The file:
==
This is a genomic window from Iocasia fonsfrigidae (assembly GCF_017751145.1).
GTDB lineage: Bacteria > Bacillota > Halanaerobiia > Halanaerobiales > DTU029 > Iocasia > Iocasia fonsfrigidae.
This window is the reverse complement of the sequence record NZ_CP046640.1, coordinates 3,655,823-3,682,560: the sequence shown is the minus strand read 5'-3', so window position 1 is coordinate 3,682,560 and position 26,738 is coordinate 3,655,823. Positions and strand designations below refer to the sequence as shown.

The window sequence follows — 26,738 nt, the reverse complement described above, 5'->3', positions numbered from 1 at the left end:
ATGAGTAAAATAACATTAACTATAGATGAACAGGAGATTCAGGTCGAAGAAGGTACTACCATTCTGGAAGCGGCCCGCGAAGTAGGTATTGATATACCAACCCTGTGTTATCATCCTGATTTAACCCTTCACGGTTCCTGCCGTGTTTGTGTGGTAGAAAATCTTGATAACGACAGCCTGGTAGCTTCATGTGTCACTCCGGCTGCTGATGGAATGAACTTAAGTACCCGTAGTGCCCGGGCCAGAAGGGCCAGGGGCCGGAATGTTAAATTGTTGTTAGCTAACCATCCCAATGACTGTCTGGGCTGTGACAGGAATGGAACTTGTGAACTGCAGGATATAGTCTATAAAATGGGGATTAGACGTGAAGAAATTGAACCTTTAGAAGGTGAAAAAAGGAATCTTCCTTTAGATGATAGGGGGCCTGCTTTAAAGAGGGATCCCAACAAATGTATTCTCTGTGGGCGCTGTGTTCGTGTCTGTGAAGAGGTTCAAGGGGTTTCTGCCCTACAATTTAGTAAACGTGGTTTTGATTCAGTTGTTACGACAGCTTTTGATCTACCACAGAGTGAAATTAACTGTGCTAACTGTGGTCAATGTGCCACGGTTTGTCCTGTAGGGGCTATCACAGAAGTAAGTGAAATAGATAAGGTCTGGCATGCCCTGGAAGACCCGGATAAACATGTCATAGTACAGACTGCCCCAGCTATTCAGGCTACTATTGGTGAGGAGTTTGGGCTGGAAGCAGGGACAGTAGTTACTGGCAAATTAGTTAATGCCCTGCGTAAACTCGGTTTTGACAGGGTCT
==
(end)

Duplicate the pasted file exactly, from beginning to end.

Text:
This is a genomic window from Iocasia fonsfrigidae (assembly GCF_017751145.1).
GTDB lineage: Bacteria > Bacillota > Halanaerobiia > Halanaerobiales > DTU029 > Iocasia > Iocasia fonsfrigidae.
This window is the reverse complement of the sequence record NZ_CP046640.1, coordinates 3,655,823-3,682,560: the sequence shown is the minus strand read 5'-3', so window position 1 is coordinate 3,682,560 and position 26,738 is coordinate 3,655,823. Positions and strand designations below refer to the sequence as shown.

The window sequence follows — 26,738 nt, the reverse complement described above, 5'->3', positions numbered from 1 at the left end:
ATGAGTAAAATAACATTAACTATAGATGAACAGGAGATTCAGGTCGAAGAAGGTACTACCATTCTGGAAGCGGCCCGCGAAGTAGGTATTGATATACCAACCCTGTGTTATCATCCTGATTTAACCCTTCACGGTTCCTGCCGTGTTTGTGTGGTAGAAAATCTTGATAACGACAGCCTGGTAGCTTCATGTGTCACTCCGGCTGCTGATGGAATGAACTTAAGTACCCGTAGTGCCCGGGCCAGAAGGGCCAGGGGCCGGAATGTTAAATTGTTGTTAGCTAACCATCCCAATGACTGTCTGGGCTGTGACAGGAATGGAACTTGTGAACTGCAGGATATAGTCTATAAAATGGGGATTAGACGTGAAGAAATTGAACCTTTAGAAGGTGAAAAAAGGAATCTTCCTTTAGATGATAGGGGGCCTGCTTTAAAGAGGGATCCCAACAAATGTATTCTCTGTGGGCGCTGTGTTCGTGTCTGTGAAGAGGTTCAAGGGGTTTCTGCCCTACAATTTAGTAAACGTGGTTTTGATTCAGTTGTTACGACAGCTTTTGATCTACCACAGAGTGAAATTAACTGTGCTAACTGTGGTCAATGTGCCACGGTTTGTCCTGTAGGGGCTATCACAGAAGTAAGTGAAATAGATAAGGTCTGGCATGCCCTGGAAGACCCGGATAAACATGTCATAGTACAGACTGCCCCAGCTATTCAGGCTACTATTGGTGAGGAGTTTGGGCTGGAAGCAGGGACAGTAGTTACTGGCAAATTAGTTAATGCCCTGCGTAAACTCGGTTTTGACAGGGTCT